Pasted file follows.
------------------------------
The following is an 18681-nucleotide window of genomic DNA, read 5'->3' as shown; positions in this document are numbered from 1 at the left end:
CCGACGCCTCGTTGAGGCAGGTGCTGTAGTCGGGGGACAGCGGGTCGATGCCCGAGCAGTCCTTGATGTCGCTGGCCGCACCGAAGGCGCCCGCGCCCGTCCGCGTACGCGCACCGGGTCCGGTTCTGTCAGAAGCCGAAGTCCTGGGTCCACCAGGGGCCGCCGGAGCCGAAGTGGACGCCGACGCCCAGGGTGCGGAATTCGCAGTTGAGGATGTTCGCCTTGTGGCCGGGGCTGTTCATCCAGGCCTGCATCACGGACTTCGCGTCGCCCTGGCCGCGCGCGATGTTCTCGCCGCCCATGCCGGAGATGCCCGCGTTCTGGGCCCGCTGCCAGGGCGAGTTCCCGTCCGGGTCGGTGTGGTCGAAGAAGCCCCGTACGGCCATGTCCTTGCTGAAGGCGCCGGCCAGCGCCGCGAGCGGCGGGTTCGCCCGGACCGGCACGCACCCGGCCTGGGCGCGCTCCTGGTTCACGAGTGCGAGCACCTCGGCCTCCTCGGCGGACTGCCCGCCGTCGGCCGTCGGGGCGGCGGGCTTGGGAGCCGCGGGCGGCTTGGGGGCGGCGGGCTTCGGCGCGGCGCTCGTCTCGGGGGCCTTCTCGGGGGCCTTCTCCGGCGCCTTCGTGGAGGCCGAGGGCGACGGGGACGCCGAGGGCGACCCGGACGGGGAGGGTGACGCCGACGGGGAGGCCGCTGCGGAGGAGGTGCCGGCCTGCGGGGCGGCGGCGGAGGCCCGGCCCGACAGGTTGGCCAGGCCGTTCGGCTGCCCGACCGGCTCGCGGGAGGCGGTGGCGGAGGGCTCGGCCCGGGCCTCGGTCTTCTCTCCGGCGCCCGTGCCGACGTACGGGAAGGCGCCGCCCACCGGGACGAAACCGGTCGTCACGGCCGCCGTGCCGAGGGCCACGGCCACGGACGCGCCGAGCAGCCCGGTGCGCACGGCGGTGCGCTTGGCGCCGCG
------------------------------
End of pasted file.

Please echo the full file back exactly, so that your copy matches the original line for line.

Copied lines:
The following is an 18681-nucleotide window of genomic DNA, read 5'->3' as shown; positions in this document are numbered from 1 at the left end:
CCGACGCCTCGTTGAGGCAGGTGCTGTAGTCGGGGGACAGCGGGTCGATGCCCGAGCAGTCCTTGATGTCGCTGGCCGCACCGAAGGCGCCCGCGCCCGTCCGCGTACGCGCACCGGGTCCGGTTCTGTCAGAAGCCGAAGTCCTGGGTCCACCAGGGGCCGCCGGAGCCGAAGTGGACGCCGACGCCCAGGGTGCGGAATTCGCAGTTGAGGATGTTCGCCTTGTGGCCGGGGCTGTTCATCCAGGCCTGCATCACGGACTTCGCGTCGCCCTGGCCGCGCGCGATGTTCTCGCCGCCCATGCCGGAGATGCCCGCGTTCTGGGCCCGCTGCCAGGGCGAGTTCCCGTCCGGGTCGGTGTGGTCGAAGAAGCCCCGTACGGCCATGTCCTTGCTGAAGGCGCCGGCCAGCGCCGCGAGCGGCGGGTTCGCCCGGACCGGCACGCACCCGGCCTGGGCGCGCTCCTGGTTCACGAGTGCGAGCACCTCGGCCTCCTCGGCGGACTGCCCGCCGTCGGCCGTCGGGGCGGCGGGCTTGGGAGCCGCGGGCGGCTTGGGGGCGGCGGGCTTCGGCGCGGCGCTCGTCTCGGGGGCCTTCTCGGGGGCCTTCTCCGGCGCCTTCGTGGAGGCCGAGGGCGACGGGGACGCCGAGGGCGACCCGGACGGGGAGGGTGACGCCGACGGGGAGGCCGCTGCGGAGGAGGTGCCGGCCTGCGGGGCGGCGGCGGAGGCCCGGCCCGACAGGTTGGCCAGGCCGTTCGGCTGCCCGACCGGCTCGCGGGAGGCGGTGGCGGAGGGCTCGGCCCGGGCCTCGGTCTTCTCTCCGGCGCCCGTGCCGACGTACGGGAAGGCGCCGCCCACCGGGACGAAACCGGTCGTCACGGCCGCCGTGCCGAGGGCCACGGCCACGGACGCGCCGAGCAGCCCGGTGCGCACGGCGGTGCGCTTGGCGCCGCG